As I read it over several times, I kept hearing the question foisted on us by some Episcopal Church leaders: "What's worse, heresy (false teaching) or schism (fragmentation of the church)?"
Biblically speaking, both are bad. And leaders who set their people up for such a choice should resign or, in a healthy organization, be replaced.
First off, the Ephesians lesson tells us that Christ's work is "for his people" (4:7-8) and that the goal is for "the body" (the church, with Christ as its head) to "build itself up in love" (vv. 15-16).
Division in the body (schism) works against Christ's purpose. Unity is vital:
I therefore, the prisoner in the Lord, beg you to lead a life worthy of the calling to which you have been called, with all humility and gentleness, with patience, bearing with one another in love, making every effort to maintain the unity of the Spirit in the bond of peace. There is one body and one Spirit, just as you were called to the one hope of your calling, one Lord, one faith, one baptism, one God and Father of all, who is above all and through all and in all. (vv. 1-6)
At the same time, false teaching at best retards and at worst destroys the body's growth toward "the fullness of Christ":
...until all of us come to the unity of the faith and of the knowledge of the Son of God, to maturity, to the measure of the full stature of Christ. We must no longer be children, tossed to and fro and blown about by every wind of doctrine, by people's trickery, by their craftiness in deceitful scheming. But speaking the truth in love, we must grow up in every way into him who is the head, into Christ... (vv.13-15)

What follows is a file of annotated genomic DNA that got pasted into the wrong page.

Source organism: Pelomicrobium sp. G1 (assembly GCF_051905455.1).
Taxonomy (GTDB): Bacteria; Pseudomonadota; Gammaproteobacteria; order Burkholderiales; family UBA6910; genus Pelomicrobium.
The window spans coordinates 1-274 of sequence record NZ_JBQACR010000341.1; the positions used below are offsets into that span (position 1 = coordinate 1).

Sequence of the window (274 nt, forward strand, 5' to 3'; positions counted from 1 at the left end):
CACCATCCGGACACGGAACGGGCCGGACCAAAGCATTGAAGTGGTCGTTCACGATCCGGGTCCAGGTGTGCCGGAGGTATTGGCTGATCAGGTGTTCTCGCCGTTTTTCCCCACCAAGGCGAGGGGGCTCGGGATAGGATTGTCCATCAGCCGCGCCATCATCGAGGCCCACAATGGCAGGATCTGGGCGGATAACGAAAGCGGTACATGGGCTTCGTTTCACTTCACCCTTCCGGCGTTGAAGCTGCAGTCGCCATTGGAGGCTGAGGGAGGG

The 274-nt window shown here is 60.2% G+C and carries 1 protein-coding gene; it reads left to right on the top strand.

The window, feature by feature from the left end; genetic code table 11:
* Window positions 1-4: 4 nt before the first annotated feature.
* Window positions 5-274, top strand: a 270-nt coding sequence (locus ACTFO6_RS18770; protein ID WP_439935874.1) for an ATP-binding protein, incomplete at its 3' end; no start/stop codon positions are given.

Heresy and schism both suffer from deficient love. Paul's great teaching on love in I Corinthians 13 shows us
- what schismatics lack: (love) bears all things, believes all things, hopes all things, endures all things...
- and what heretics lack: love does not parade itself, is not puffed up; does not behave rudely, does not seek its own, is not provoked, thinks no evil; does not rejoice in iniquity, but rejoices in the truth...
I've been frustrated by and critical of the Archbishop of Canterbury's ponderous response to the Anglican mess in North America. Yet even with many questionable decisions at various points, his overall strategy of trying to keep the people together while framing a "Covenant" to affirm Christian truth reflects what Ephesians teaches.
But a "process", however well intended, must at some point produce the desired results - a vital church, unified in faith and representing Christ Himself. Leaders who are not bringing this forth in the church are not doing the work to which Christ called them, as Ephesians says:
The gifts he gave were that some would be apostles, some prophets, some evangelists, some pastors and teachers, to equip the saints for the work of ministry, for building up the body of Christ, until all of us come to the unity of the faith and of the knowledge of the Son of God, to maturity, to the measure of the full stature of Christ. (vv.11-13)
Last week's airliner incident in New York is a good parable against which presumed church leaders should measure their actions. The pilot, the captain of the aircraft, made decisions to maximize the protection of the people aboard and on the ground. In adverse circumstances, he and his crew took actions that prevented ground casualties, saved the lives of the passengers, and positioned all for rapid rescue from danger.
And the captain was the last to leave the plane, setting his own security aside to discharge all his duties to others first.